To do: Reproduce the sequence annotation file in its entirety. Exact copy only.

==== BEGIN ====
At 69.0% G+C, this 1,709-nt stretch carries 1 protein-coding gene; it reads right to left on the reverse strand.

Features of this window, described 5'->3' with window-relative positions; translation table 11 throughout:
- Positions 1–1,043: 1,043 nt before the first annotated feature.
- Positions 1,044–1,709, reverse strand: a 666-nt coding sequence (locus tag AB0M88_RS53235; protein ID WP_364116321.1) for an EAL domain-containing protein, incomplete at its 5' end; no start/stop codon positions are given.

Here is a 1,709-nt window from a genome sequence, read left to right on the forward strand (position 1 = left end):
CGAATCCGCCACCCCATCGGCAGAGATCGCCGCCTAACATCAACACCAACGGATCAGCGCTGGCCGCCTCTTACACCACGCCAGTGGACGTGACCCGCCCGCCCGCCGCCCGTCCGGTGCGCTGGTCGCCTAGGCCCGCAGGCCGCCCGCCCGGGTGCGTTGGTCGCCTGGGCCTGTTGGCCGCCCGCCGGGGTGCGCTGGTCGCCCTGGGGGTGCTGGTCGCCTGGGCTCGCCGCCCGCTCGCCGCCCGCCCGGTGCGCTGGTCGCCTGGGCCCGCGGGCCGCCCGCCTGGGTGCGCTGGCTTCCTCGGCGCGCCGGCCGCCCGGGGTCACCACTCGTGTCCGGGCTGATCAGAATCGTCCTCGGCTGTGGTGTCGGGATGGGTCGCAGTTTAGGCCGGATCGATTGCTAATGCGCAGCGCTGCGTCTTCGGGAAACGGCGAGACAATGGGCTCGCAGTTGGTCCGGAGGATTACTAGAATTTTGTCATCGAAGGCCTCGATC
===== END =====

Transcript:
At 69.0% G+C, this 1,709-nt stretch carries 1 protein-coding gene; it reads right to left on the reverse strand.

Features of this window, described 5'->3' with window-relative positions; translation table 11 throughout:
- Positions 1–1,043: 1,043 nt before the first annotated feature.
- Positions 1,044–1,709, reverse strand: a 666-nt coding sequence (locus tag AB0M88_RS53235; protein ID WP_364116321.1) for an EAL domain-containing protein, incomplete at its 5' end; no start/stop codon positions are given.

Here is a 1,709-nt window from a genome sequence, read left to right on the forward strand (position 1 = left end):
CGAATCCGCCACCCCATCGGCAGAGATCGCCGCCTAACATCAACACCAACGGATCAGCGCTGGCCGCCTCTTACACCACGCCAGTGGACGTGACCCGCCCGCCCGCCGCCCGTCCGGTGCGCTGGTCGCCTAGGCCCGCAGGCCGCCCGCCCGGGTGCGTTGGTCGCCTGGGCCTGTTGGCCGCCCGCCGGGGTGCGCTGGTCGCCCTGGGGGTGCTGGTCGCCTGGGCTCGCCGCCCGCTCGCCGCCCGCCCGGTGCGCTGGTCGCCTGGGCCCGCGGGCCGCCCGCCTGGGTGCGCTGGCTTCCTCGGCGCGCCGGCCGCCCGGGGTCACCACTCGTGTCCGGGCTGATCAGAATCGTCCTCGGCTGTGGTGTCGGGATGGGTCGCAGTTTAGGCCGGATCGATTGCTAATGCGCAGCGCTGCGTCTTCGGGAAACGGCGAGACAATGGGCTCGCAGTTGGTCCGGAGGATTACTAGAATTTTGTCATCGAAGGCCTCGATC